South African War Memorial 1904–11
The South African War Memorial on University Avenue in Toronto, which honours Canadian soldiers who died in South Africa during the Boer War (1899–1902), was Allward’s first multi-figure sculpture and a significant departure from the single-figure war memorials popular at the time. The unanimous choice of the committee in charge, his design features a group of three bronze figures near the base, representing Canada sending her sons to war, and a seventy-foot-high grey granite column supporting a winged female figure representing Victory (inspired by The Winged Victory of Samothrace, c.200–190 BCE), standing on a globe and holding a golden crown in her outstretched hands. On the front and sides of the column the names of the battles in which Canadians participated are listed, and below the three figures is the inscription, “To the Memory and in Honour of the Canadians who Died Defending the Empire in the South African War 1899–1902.”
Walter S. Allward, South African War Memorial (detail of Victory), 1904–11
Bronze and granite
Artist unknown, Winged Victory of Samothrace, c.200–190 BCE
244 cm (h)
Military parade on University Avenue with a view of the South African War Memorial in the distance, Toronto, 1915
The South African War Memorial is one of several monuments in Canada commemorating the Boer War. Other notable examples include the Boer War Monument, 1907, by George W. Hill (1862–1934), in Montreal, which features two bas-relief sculptures on a granite pedestal, a plaque with a profile of Lord Strathcona (who had financed a regiment known as Lord Strathcona’s Horse to fight in South Africa), and a bronze sculpture of a soldier struggling to control a rearing horse. Hamilton MacCarthy (1846–1939), widely recognized as one of the earliest masters of monumental bronze sculpture in Canada, also honoured the country’s Boer War volunteers, designing memorials for Ottawa (1902), Brantford (1903), Halifax (1903), and Quebec City (1905), all of which conformed to the traditional presentation of a lone soldier on a pedestal.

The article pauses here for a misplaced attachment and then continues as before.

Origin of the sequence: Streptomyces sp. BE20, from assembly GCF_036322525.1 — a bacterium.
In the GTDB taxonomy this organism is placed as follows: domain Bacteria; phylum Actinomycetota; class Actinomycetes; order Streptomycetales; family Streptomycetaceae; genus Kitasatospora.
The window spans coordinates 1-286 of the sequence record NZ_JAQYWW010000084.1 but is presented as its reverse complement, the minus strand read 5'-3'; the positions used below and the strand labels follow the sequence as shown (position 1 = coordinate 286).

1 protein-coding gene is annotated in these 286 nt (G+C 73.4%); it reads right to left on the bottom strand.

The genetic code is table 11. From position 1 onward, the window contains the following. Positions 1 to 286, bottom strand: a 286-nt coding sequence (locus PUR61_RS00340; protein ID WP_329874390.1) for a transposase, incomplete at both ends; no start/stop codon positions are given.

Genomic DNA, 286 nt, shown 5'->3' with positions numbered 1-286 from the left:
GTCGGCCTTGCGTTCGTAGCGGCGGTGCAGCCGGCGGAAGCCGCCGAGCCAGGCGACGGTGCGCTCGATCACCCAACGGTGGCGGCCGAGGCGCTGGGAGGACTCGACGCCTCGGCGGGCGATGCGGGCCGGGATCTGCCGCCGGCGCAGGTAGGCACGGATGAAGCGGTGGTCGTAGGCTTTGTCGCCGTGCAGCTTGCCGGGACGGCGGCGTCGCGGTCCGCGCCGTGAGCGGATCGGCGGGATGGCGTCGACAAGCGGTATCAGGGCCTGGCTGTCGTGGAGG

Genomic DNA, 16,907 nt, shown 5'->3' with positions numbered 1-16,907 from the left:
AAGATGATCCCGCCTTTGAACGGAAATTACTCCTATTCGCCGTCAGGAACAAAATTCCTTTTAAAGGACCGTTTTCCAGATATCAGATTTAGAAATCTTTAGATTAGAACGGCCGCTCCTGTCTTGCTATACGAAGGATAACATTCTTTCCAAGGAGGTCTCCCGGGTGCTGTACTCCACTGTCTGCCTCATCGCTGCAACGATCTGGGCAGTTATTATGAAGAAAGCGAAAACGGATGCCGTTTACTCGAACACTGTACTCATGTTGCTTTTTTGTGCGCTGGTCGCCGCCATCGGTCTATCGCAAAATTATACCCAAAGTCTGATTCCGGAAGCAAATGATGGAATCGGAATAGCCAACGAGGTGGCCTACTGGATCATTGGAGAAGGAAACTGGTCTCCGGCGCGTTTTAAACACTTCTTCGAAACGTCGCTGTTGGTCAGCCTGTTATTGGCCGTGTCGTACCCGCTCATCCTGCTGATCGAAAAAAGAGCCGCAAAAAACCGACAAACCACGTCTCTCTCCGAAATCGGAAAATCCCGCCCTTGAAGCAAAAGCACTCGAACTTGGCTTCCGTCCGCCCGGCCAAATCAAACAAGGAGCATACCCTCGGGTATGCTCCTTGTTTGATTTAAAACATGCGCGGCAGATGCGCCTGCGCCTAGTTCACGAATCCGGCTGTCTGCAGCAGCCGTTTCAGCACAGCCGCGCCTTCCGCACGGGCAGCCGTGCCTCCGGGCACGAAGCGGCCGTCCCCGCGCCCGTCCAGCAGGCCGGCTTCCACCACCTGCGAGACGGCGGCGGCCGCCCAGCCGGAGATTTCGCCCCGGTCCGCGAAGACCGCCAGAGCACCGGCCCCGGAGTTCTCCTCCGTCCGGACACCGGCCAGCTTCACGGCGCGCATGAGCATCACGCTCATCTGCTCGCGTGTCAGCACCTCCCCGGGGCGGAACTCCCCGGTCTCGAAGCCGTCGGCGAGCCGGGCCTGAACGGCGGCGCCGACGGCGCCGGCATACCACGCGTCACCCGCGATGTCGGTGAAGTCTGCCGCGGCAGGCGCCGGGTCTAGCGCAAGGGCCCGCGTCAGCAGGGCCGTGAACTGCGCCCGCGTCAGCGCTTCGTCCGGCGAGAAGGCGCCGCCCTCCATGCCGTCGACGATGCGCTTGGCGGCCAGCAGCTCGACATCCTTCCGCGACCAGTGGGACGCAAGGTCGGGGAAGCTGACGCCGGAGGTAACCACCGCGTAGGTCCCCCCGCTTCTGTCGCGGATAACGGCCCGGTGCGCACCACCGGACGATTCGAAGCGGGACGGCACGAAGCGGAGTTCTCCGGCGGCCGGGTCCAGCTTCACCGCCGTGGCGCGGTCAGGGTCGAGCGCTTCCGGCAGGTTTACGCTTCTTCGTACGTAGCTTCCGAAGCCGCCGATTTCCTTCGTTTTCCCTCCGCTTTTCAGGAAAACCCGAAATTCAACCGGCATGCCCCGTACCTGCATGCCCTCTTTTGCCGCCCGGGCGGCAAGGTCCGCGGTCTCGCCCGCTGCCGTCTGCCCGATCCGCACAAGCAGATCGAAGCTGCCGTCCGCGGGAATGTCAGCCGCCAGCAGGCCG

Allward’s work, the most ambitious Boer War monument in Canada in terms of scale, remained true to the tenets of Beaux-Arts sculpture, portraying figures in a static but realistic manner within a pyramidal composition. Its location had not been decided upon when Allward was awarded the commission. Having by then gained more influence over his projects, he suggested University Avenue as a suitable site, “some 600 feet about Queen Street on a circle of sod or of concrete, some 60 feet in diameter.” He further noted that the roadway “would divide to the right and left of the monument in a circular line and take up with the present road leading to the Parliament buildings,” thereby adding “much beauty to the entrance of the Avenue.” The committee accepted Allward’s recommendation.
Allward’s South African War Memorial was formally dedicated on May 23, 1910, but without Victory at the apex, as its completion had been postponed initially by funding shortages and later by transportation delays. Still, the monument was widely praised as Allward’s most ambitious and successful work, an assessment confirmed when Victory was installed in August 1911. The last piece of the sculpture, a bronze tablet listing Canadians killed in the Boer War, was delayed owing to a disagreement regarding the positioning of names. Ultimately, Allward’s suggestion that the names appear alphabetically in a single paragraph rather than in vertical rows was adopted and the panel was finished in 1914.